Dust off those platform shoes for Sunday’s Boogie Dairyland Cattle Call, a benefit for Youth Performance Company.

In celebration of its 30th season, YPC “strongly encourages” attendees to arrive at the Metropolitan Ballroom in “gold chains, shimmering satin, butterfly collars and psychedelic bell-bottoms.” The festivities begin at 5:30 p.m. with a silent auction that includes a tour of the Vikings’ new practice facility and lower level tickets to a game, including pregame field passes. Dinner is at 7 p.m., followed by performances from YPC artists and alums. You can register for tickets at ­youthperformanceco.org or by calling 612-623-9080.

Among alums who will take the stage about 8 p.m. is Dave Gangler, who performed at YPC from 1992 to 1995. He’s remained in touch by “writing a check, working on the website, showing up and performing in fundraisers.” This year, Gangler, a computer geek, joined the YPC board. A happily married man who never misses date night with Katie, he is a passionate animal lover in mourning over the loss of his beloved dog Nellie, 16. She couldn’t walk anymore, but she still had a ferocious bark. We did this interview via e-mail.

Q: You are a theater actor and chief technology officer for a software company. That’s a strange combination.

A: I kind of live a double life that requires a lot of time. Software developer by day. Actor by night. I’m not sure which one is the secret identity anymore. I originally got into software development to make better money than I was making bartending. I hated the idea of being a starving artist. My software career just progressed over the years as I gained more experience. I find that I need to feed my creative side in order to be the best software developer I can. It’s a good (if demanding) balance. Performing feeds my artistic soul. Software development feeds my stomach.

 

Q: I know you grew up in the Twin Cities doing theater at YPC. How did that shape you?

A: YPC had an enormous influence on me as a teenager! I learned to be bold and essentially do whatever it is 100 percent. This not only served me well in performance on the stage, but in general in life. I think YPC is a special place because they teach young people to have confidence in their own creative voice. I was fortunate to have a great support system at home, but for a lot of young people YPC provides a sense of community, connection, belonging and belief in themselves that they don’t get elsewhere.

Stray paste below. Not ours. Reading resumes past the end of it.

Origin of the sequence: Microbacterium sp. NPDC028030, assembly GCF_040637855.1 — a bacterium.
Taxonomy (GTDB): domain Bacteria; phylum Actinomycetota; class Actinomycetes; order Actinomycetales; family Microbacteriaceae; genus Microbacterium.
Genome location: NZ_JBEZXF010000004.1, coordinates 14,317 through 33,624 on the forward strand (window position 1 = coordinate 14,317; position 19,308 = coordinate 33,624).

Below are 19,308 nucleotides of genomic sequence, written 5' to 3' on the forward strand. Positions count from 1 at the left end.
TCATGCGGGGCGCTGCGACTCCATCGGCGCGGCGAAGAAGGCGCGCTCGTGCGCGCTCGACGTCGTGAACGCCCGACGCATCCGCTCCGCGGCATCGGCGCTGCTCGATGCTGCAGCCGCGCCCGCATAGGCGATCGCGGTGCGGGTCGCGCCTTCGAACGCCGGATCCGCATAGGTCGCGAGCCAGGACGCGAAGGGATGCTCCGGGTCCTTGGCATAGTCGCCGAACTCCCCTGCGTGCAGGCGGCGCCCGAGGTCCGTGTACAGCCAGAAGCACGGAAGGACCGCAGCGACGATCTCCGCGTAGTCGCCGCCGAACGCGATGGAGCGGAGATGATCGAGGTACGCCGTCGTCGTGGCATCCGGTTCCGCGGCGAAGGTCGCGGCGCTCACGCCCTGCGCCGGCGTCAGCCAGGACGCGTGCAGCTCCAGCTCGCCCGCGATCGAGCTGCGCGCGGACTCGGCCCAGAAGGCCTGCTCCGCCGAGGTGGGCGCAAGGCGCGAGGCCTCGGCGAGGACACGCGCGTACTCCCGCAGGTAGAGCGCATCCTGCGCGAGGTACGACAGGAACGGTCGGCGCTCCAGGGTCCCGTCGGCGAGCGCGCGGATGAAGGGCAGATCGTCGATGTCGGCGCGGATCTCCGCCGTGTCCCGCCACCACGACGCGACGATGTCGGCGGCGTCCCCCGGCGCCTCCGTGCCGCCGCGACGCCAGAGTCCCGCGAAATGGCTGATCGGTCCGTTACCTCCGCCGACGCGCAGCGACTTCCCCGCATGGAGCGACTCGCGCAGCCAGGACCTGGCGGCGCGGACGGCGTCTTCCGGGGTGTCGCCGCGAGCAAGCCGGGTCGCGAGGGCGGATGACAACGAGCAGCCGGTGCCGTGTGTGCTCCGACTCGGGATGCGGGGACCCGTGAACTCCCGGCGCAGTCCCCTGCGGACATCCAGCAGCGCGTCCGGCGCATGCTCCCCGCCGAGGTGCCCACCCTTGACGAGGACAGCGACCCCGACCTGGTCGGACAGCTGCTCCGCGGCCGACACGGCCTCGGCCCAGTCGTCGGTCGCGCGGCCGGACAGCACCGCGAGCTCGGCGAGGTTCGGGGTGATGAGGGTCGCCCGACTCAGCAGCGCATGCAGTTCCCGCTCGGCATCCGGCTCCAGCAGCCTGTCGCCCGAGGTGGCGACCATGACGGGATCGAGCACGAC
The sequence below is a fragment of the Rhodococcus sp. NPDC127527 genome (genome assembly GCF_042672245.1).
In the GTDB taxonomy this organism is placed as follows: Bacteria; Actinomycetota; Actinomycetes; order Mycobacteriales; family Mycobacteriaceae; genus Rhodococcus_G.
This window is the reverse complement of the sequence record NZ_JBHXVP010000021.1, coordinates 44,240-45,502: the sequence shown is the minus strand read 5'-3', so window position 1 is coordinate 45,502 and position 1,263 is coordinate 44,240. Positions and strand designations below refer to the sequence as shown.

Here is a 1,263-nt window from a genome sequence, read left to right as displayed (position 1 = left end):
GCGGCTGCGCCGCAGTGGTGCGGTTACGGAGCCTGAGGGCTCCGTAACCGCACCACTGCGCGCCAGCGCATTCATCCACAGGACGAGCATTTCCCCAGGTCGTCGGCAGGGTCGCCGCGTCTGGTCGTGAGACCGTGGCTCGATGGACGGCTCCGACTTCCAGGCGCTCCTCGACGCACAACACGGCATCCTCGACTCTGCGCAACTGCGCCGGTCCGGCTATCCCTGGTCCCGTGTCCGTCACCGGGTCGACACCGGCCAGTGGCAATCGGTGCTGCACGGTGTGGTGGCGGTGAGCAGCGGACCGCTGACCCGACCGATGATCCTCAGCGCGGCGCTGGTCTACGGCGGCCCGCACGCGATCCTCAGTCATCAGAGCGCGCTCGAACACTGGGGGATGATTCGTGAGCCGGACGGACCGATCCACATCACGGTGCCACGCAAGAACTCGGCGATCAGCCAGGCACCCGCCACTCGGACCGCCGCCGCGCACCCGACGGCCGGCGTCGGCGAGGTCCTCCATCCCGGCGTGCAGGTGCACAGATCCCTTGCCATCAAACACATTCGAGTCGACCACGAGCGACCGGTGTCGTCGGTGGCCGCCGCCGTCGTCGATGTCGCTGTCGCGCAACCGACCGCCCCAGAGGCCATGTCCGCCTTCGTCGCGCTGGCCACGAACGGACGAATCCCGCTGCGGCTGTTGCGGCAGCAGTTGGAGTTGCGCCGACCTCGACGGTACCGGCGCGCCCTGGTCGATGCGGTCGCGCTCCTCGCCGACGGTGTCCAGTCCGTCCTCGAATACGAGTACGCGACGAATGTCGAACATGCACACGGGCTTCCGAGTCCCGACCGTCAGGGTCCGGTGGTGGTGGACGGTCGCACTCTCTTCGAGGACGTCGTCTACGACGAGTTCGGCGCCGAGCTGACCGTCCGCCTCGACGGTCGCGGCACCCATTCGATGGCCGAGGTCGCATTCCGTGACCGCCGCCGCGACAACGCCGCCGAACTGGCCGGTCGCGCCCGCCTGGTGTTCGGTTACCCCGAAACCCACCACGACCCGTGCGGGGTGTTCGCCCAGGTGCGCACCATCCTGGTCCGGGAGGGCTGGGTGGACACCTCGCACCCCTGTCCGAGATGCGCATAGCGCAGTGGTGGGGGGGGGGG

When I was a teenager, my instinct was always to try to get others to do things my way. I thought I had great ideas and that they should be implemented as I imagined. At YPC I learned that by listening, collaborating and compromising with others, we could achieve something far more rich than what I could conceive of by myself. I see this pattern all over the place.

 

Q: What’s a piece of advice you could give adult actors working with child actors?

A: Don’t underestimate them. Young people have a wealth of creative ideas and vibrant energy. The best thing that adults did for me when I was a teenager was to expect me to do a professional job.

 

Q: Where have you been performing lately?

A: I have mostly been performing with the Mystery Cafe. These are murder mystery shows that take place in and among the audience as they eat dinner.

The Mystery Cafe has made me a better performer. I was never very comfortable with improv, but having extemporaneous conversations with audience members while in character has put me in a better mental place as a performer. … You can’t be on autopilot. Autopilot performing is boring. I’ve learned that when things go “off the rails” because a “mistake” happened or because the audience reacted to something in an unusual way, that’s when the opportunity for creative inspiration opens up and the best moments take place.

 

Q: Do you watch any TV?

A: My top five shows of all time: “Family Ties,” “ER,” “Sex and the City,” “The West Wing,” [the 2004-09] “Battlestar Galactica.” My favorite newer show is “Stranger Things.”

 

Q: What role do you dream of playing on Broadway?

A: I don’t really dream of performing on Broadway. My dream is to invent a new style of performance here in the Twin Cities. I have this idea that live theater should feel more like going out to happy hour. I want group games and food and drink and talking among ourselves and cellphone usage and music and not sitting quietly in the dark. And I believe all of that can be woven into an experience where there is a story being told by performers. Will it be classified as “theater”? I dunno. But I think it will be fun!

 

Q: Favorite winter activity: skiing or ice fishing?

A: Ice fishing, 100 percent. I built my own ice fishing shack and I party with my friends there and sleep there some nights. Sunday brunch at my shack is a tradition. You’ve gotta have a winter activity that you love. Something you can only do in the winter; that way you have something to look forward to in winter rather than dread it.

 

Q: Your love for animals makes me wonder how you haven’t found your way onto a humane society board.

A: My pets are my children, and I love them so much! We just had to say goodbye to my 16-year-old dog, and that part is brutal. I sobbed. It’ll take awhile before I heal. But it’s so worth it because of the bond we shared. I don’t see how I’d find time to serve on another board, though.

 

C.J. can be reached at cj@startribune.com and seen on Fox 9’s “Buzz.” E-mailers, please state a subject; “Hello” does not count.